Living By The Land – Episode 53

“ARE you sure you don’t want to come?”

“Truly, Dad, I’m happier here.” Louisa pressed Samuel’s warm hand. “I’d like to spend some time with Betsy.”

Samuel looked down at the little girl, curled in tight against Louisa’s skirts, and nodded reluctantly.

“It certainly looks as if she’d like that.”

“That’s settled, then.”

“And Xander? Can you watch him, too? Not that the poor lad’ll keep his eyes open long. His day at Lower Meadow has fair worn him out!”

They both looked across at Xander, nodding over a second helping of jam roly poly, and smiled.

“I’ll make sure he’s safe to bed. You go out and enjoy yourself.”

“If you insist, sweetheart.”

“I insist. Now, go!”

Louisa gave Samuel a little shove towards Robert and David, waiting at the door. All Robert’s senior workers and several of the farmhands were going to the village tavern and it was quite a crowd that set off down the drive. Louisa watched them leave, noting, despite herself, that Callum was not amongst the chattering group. She felt ridiculously relieved that he was no more in a party mood than she.

“Louisa, are you all right?”

Hastily Louisa blinked her errant thoughts away and turned to her little sister.

“Of course, Betsy. Come, now, let’s get you up to your room. Xander, too. Look at him, poor lamb!”

The two girls giggled together at the sight of their brother, who had apparently fallen asleep nose down in his custard. Louisa moved across and shook him gently awake.

“Wh – what?” Xander spluttered. He looked fearfully around. “Oh, no! Where is everyone? Did I make a fool of myself? Is Farmer Robert laughing at me?”

Louisa hastened to reassure him.

“No, Xander, everyone’s gone out, don’t worry. It’s just us and the kitchen maids. Here . . .” She passed her pink-cheeked brother a napkin and he hastily scrubbed at his face.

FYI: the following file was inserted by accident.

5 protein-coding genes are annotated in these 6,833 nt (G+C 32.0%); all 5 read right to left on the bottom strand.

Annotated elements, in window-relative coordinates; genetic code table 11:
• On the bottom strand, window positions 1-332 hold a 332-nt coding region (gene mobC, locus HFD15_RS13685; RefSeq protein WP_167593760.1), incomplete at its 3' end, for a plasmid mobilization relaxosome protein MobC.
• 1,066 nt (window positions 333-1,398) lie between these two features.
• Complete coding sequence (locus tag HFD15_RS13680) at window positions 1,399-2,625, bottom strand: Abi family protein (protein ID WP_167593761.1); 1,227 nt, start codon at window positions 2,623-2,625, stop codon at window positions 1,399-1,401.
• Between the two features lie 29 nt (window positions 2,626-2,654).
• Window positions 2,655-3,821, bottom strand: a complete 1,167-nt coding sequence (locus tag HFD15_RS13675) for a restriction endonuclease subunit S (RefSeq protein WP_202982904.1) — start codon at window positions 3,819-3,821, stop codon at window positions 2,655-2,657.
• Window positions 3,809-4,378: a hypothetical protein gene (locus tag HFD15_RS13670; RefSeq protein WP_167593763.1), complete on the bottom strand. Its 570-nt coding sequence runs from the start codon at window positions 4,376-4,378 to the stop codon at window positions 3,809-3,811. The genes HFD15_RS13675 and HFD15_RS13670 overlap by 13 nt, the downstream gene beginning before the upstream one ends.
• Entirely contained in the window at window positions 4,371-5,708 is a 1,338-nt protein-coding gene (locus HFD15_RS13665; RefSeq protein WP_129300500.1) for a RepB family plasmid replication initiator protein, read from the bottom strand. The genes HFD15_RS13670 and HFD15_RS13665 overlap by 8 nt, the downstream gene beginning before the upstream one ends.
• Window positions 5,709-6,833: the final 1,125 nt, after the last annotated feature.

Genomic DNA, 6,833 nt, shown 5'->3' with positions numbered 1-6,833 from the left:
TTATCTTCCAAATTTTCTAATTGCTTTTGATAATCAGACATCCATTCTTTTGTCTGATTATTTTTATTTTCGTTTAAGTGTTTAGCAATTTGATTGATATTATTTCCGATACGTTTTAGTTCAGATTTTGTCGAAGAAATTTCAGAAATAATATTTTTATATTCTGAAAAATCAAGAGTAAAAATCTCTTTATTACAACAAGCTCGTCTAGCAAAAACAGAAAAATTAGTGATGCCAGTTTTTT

“Bed,” he agreed sheepishly. “Sorry, Louisa, it’s just all been so exciting. I can’t believe you get to be here all the time.”

Louisa smiled.

“I know, Xander, I’m very lucky. Now, come on, up we go.”

She collected a jug of hot water and guided her younger siblings up the wooden stairs to the guest rooms on the top floor of the main farmhouse. She poured half the water into the bowl in Xander’s room, leaving the boy with strict instructions to wash before bed, then shepherded Betsy through to hers. It was very small but prettily done out in delicate chintz and Betsy was charmed.

“Isn’t it just perfect?” She bounced on the bed as Louisa poured the water into the washing bowl, then ducked under her arm to dart over to the window. Set up in the eaves, the room offered a perfect view on to the farmyard and out across the fields.

The sun was dipping down towards the horizon, painting Lower Meadow in romantic pinks, and even Louisa was distracted from her sister’s bedtime routine by the glorious sight.

“I’m so glad we came.” Betsy sighed. “I can picture where you are now, Louisa. I like that. It will stop me missing you as much.”

Louisa’s heartstrings tugged.

“Are you happy, though, Betsy?”

“Happy enough,” the little girl said earnestly. “I won’t make myself ill again, I promise.”

“It wasn’t your fault.”

“It was, a little. I don’t think I worked as hard at getting better as I could have done. It seemed not worth it, with Mother not here.”

Louisa wrapped her arms around her sister, but the girl squirmed away.

“It’s all right, really. I don’t feel like that now. I’ve got a new friend – Eliza. Her mother died, too, giving birth to her baby brother, and she says we have to live extra hard to make up. She says that’s what her mother told her. That Eliza had to do lots of things and meet lots of people and see lots of places for Mother, so Eliza says she’s trying to do that. I’m trying, too. Look, here I am at Lower Meadow with you! I think Mother would like that.”

“I think so, too,” Louisa agreed, cuddling Betsy again, and this time her sister flung her arms around her neck and hugged her back.

Within minutes, however, she was bounding away again. Clearly her day on the great farm hadn’t tired her as much as it had her brother.


Alison Cook